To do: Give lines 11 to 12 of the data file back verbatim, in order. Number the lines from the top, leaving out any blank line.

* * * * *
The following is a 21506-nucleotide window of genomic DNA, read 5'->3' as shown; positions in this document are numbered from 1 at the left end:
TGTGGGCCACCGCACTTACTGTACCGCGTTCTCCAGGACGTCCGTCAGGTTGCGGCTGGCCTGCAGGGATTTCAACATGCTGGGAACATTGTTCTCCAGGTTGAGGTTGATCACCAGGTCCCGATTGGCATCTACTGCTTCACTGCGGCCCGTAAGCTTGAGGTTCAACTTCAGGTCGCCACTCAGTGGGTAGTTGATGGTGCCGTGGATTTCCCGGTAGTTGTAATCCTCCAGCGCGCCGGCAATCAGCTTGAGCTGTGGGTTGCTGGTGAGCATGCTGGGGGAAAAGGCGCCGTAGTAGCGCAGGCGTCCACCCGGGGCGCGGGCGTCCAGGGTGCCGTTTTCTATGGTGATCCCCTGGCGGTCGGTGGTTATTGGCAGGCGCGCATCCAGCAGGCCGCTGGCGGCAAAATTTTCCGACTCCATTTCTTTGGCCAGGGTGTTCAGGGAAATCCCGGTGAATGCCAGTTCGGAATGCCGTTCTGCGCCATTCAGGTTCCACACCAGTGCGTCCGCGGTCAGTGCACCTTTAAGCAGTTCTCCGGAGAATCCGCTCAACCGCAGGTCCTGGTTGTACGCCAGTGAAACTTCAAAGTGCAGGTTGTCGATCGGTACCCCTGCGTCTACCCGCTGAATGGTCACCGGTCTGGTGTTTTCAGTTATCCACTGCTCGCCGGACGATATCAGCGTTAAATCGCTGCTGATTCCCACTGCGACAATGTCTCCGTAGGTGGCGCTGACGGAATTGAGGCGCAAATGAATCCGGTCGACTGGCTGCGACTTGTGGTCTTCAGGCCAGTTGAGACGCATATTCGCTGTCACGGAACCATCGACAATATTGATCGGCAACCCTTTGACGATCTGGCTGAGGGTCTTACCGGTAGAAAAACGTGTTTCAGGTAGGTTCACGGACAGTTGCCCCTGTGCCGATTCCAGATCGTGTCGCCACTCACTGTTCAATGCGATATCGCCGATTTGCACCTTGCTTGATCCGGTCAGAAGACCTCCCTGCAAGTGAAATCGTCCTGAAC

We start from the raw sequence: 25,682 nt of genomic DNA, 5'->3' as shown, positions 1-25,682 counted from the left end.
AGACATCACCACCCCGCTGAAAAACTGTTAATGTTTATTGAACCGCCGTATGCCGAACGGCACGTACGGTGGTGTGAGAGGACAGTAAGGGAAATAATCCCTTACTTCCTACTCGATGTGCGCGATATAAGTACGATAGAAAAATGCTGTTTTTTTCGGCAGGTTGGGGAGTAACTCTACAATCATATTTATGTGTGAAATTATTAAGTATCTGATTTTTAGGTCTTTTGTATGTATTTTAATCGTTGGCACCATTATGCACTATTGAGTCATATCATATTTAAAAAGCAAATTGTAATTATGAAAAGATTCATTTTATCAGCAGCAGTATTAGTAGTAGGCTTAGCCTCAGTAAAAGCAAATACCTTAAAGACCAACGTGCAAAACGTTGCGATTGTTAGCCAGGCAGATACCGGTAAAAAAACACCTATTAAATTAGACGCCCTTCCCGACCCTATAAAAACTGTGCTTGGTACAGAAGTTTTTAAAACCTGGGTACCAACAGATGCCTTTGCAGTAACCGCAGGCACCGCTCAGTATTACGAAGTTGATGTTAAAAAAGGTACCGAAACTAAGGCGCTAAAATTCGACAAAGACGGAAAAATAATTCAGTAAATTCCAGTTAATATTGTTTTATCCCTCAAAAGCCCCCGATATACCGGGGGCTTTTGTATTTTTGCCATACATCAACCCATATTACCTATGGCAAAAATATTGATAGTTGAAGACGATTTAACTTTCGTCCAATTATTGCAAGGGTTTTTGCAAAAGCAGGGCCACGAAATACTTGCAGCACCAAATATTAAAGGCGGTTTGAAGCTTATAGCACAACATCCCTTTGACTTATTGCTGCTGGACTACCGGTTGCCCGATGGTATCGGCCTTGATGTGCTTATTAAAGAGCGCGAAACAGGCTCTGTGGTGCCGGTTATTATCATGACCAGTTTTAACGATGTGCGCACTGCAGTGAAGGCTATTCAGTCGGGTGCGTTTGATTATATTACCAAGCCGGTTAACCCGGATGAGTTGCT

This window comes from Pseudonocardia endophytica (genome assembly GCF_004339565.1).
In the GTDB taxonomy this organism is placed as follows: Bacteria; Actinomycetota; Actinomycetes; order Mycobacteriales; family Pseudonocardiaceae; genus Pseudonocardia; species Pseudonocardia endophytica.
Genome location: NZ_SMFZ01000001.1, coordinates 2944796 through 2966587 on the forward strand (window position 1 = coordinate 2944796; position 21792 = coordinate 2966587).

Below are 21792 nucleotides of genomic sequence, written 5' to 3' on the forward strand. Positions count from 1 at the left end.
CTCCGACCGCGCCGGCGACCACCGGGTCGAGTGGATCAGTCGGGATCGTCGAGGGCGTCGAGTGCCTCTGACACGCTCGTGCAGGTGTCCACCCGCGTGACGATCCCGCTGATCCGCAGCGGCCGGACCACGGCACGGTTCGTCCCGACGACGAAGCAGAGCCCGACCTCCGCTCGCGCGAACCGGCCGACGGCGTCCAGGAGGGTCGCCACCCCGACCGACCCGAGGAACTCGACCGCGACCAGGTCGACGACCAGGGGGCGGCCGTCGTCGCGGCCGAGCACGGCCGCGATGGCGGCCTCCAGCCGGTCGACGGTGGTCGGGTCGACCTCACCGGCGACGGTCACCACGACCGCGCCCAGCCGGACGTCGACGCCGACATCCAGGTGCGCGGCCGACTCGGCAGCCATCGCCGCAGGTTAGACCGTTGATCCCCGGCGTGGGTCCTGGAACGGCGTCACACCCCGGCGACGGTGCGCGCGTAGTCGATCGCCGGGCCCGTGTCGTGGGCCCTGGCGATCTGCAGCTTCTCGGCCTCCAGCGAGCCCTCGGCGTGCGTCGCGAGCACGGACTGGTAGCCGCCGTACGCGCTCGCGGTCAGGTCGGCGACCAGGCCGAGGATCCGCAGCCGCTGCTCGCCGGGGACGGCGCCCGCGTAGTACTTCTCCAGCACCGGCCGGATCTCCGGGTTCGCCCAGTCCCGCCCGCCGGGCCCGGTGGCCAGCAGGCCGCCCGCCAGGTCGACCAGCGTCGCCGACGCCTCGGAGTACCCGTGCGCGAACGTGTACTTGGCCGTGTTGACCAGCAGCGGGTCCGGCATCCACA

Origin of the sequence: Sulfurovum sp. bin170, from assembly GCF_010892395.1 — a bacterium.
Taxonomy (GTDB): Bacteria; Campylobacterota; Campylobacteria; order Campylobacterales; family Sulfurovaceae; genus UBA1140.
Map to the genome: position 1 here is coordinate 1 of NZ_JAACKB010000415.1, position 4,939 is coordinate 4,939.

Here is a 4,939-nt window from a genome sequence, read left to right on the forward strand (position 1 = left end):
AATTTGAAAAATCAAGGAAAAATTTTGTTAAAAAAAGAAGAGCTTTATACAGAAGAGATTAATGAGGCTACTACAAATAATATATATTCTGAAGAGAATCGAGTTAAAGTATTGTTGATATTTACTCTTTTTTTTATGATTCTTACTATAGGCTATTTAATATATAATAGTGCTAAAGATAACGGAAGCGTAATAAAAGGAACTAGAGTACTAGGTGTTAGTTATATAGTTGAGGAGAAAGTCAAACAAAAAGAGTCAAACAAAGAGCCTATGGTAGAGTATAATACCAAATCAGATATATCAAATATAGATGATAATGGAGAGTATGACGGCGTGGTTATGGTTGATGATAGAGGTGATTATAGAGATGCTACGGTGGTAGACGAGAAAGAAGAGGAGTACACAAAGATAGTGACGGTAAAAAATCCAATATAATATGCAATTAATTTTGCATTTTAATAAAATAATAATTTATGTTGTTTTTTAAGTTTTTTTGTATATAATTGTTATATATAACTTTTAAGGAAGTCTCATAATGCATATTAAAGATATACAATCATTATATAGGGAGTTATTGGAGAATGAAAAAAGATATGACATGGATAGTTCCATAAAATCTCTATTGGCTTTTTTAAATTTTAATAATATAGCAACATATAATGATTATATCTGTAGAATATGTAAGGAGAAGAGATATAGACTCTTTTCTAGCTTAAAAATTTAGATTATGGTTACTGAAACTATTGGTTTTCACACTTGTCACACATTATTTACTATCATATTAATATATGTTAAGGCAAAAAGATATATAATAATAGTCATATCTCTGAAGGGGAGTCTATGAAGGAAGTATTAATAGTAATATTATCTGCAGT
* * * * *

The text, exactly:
Taxonomy (GTDB): Bacteria; Campylobacterota; Campylobacteria; order Campylobacterales; family Sulfurovaceae; genus UBA1140.
Map to the genome: position 1 here is coordinate 1 of NZ_JAACKB010000415.1, position 4,939 is coordinate 4,939.